Fijian sugar workers, who have gone without a pay rise for seven years, are poised to strike against Fiji Sugar Corporation to win higher wages. According to the Fiji Sugar and General Workers Union (FSGWU), these workers are among the poorest in the company. With wages that have fallen in value by 40 per cent in the last seven years, they are struggling with debt and the cost of living and are unable to make ends meet.
Casuals and those who work only during the crushing season are even worse off. Since their vote to strike, workers have faced threats and intimidation from the Fijian military. Soldiers have a daily presence at the Lautoka Mill.
According to Felix Anthony, General Secretary of the FSGWU, up to three truckloads of military personnel have driven into the mill to perform “checks”. The soldiers have intimidated the workers, threatening to lock the workers out if they leave the compound.
But a fantastic show of international solidarity has bolstered the workers’ resolve. Sugar workers in two states in India have rallied to oppose the Fiji Sugar Corporation’s use of the military, and its plan to recruit Indian sugar mill engineers to break the strike.
The Fiji sugar union is also condemning poor safety standards at the mills. In July a worker died after suffering burns to 50 per cent of his body, when the support structure of an evaporator collapsed, pouring almost boiling water onto the Lautoka mill floor. Neither the FSC nor the police investigated this death, or the corporate negligence that caused it, until the union agitated publicly. And while the Bainimarama regime tried to keep silent over the workplace death, it was quick to intervene against the workers to “protect the mill” from the imminent strike.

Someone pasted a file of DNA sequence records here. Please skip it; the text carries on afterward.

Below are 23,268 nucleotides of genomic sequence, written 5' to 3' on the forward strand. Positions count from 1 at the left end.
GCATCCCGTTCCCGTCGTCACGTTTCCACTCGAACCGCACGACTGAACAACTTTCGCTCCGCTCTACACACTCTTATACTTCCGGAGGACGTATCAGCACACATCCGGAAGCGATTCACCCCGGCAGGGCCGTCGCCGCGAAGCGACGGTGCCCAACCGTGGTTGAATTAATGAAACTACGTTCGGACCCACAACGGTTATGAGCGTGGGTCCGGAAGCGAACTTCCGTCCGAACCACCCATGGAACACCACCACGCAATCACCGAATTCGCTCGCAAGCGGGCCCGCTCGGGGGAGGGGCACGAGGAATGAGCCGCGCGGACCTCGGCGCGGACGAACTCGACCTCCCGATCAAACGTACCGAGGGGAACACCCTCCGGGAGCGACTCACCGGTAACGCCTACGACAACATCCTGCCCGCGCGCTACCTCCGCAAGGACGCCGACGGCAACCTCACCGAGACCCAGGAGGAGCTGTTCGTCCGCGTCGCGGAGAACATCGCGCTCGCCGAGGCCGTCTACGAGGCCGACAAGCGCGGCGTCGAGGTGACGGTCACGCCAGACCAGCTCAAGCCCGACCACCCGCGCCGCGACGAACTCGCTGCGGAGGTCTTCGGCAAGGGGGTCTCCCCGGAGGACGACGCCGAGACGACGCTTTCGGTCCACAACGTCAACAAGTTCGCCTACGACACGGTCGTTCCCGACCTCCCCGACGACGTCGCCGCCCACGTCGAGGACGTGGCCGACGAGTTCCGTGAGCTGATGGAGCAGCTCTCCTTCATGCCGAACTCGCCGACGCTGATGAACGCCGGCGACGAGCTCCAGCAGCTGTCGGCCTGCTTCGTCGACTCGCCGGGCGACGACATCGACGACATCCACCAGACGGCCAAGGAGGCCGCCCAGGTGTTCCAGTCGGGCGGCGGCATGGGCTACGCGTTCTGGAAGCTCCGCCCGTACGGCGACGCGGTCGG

As Bainimarama has increasingly managed Fijian capitalism, the Fiji military have been increasingly involved in attacks on union leaders and union rights. Last year Felix Anthony was detained and tortured by military thugs.
The military and FSC are trying desperately to organise a scab workforce. They first threatened to employ casual or retired sugar engineers in Fiji, then looked to recruit scabs from India. But, the regime and FSC have run up against international workers’ solidarity. Sugar workers in the Indian states of Karnataka and Maharashtra led protest rallies against the FSC’s attempt to use Indian workers to break any strike. Unionists from other industries across India are joining the protests, putting pressure on the Indian government to prevent the recruitment of Indian workers to break the strike in Fiji.
By Lucy Honan